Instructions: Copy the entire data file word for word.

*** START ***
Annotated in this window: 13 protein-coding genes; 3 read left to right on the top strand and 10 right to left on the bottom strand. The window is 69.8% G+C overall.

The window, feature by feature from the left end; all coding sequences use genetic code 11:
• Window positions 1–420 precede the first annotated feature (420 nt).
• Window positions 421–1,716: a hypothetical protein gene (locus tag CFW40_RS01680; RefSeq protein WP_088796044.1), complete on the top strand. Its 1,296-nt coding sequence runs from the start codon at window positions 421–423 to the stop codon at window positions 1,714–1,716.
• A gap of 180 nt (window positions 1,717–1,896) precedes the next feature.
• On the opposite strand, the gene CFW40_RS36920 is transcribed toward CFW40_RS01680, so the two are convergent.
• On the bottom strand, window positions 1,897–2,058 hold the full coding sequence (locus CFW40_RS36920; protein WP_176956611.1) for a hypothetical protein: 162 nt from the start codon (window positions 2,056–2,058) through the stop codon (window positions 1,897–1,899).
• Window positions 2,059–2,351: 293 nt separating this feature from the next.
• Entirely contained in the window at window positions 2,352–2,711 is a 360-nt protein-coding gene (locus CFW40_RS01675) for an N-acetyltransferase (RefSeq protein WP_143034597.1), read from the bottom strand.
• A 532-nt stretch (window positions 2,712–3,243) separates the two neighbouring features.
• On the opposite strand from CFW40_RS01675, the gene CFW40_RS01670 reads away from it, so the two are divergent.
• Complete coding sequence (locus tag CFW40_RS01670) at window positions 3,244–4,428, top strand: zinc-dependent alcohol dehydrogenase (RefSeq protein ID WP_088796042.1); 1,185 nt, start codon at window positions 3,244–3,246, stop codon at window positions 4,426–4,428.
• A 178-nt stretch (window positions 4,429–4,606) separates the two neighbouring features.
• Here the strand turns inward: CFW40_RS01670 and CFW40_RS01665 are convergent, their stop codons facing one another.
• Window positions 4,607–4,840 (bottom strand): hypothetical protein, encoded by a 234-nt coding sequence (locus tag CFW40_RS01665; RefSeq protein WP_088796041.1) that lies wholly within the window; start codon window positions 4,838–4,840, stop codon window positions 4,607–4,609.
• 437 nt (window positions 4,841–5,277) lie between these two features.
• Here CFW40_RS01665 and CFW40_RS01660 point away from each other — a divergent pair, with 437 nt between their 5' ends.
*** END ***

Annotated in this window: 13 protein-coding genes; 3 read left to right on the top strand and 10 right to left on the bottom strand. The window is 69.8% G+C overall.

The window, feature by feature from the left end; all coding sequences use genetic code 11:
• Window positions 1–420 precede the first annotated feature (420 nt).
• Window positions 421–1,716: a hypothetical protein gene (locus tag CFW40_RS01680; RefSeq protein WP_088796044.1), complete on the top strand. Its 1,296-nt coding sequence runs from the start codon at window positions 421–423 to the stop codon at window positions 1,714–1,716.
• A gap of 180 nt (window positions 1,717–1,896) precedes the next feature.
• On the opposite strand, the gene CFW40_RS36920 is transcribed toward CFW40_RS01680, so the two are convergent.
• On the bottom strand, window positions 1,897–2,058 hold the full coding sequence (locus CFW40_RS36920; protein WP_176956611.1) for a hypothetical protein: 162 nt from the start codon (window positions 2,056–2,058) through the stop codon (window positions 1,897–1,899).
• Window positions 2,059–2,351: 293 nt separating this feature from the next.
• Entirely contained in the window at window positions 2,352–2,711 is a 360-nt protein-coding gene (locus CFW40_RS01675) for an N-acetyltransferase (RefSeq protein WP_143034597.1), read from the bottom strand.
• A 532-nt stretch (window positions 2,712–3,243) separates the two neighbouring features.
• On the opposite strand from CFW40_RS01675, the gene CFW40_RS01670 reads away from it, so the two are divergent.
• Complete coding sequence (locus tag CFW40_RS01670) at window positions 3,244–4,428, top strand: zinc-dependent alcohol dehydrogenase (RefSeq protein ID WP_088796042.1); 1,185 nt, start codon at window positions 3,244–3,246, stop codon at window positions 4,426–4,428.
• A 178-nt stretch (window positions 4,429–4,606) separates the two neighbouring features.
• Here the strand turns inward: CFW40_RS01670 and CFW40_RS01665 are convergent, their stop codons facing one another.
• Window positions 4,607–4,840 (bottom strand): hypothetical protein, encoded by a 234-nt coding sequence (locus tag CFW40_RS01665; RefSeq protein WP_088796041.1) that lies wholly within the window; start codon window positions 4,838–4,840, stop codon window positions 4,607–4,609.
• 437 nt (window positions 4,841–5,277) lie between these two features.
• Here CFW40_RS01665 and CFW40_RS01660 point away from each other — a divergent pair, with 437 nt between their 5' ends.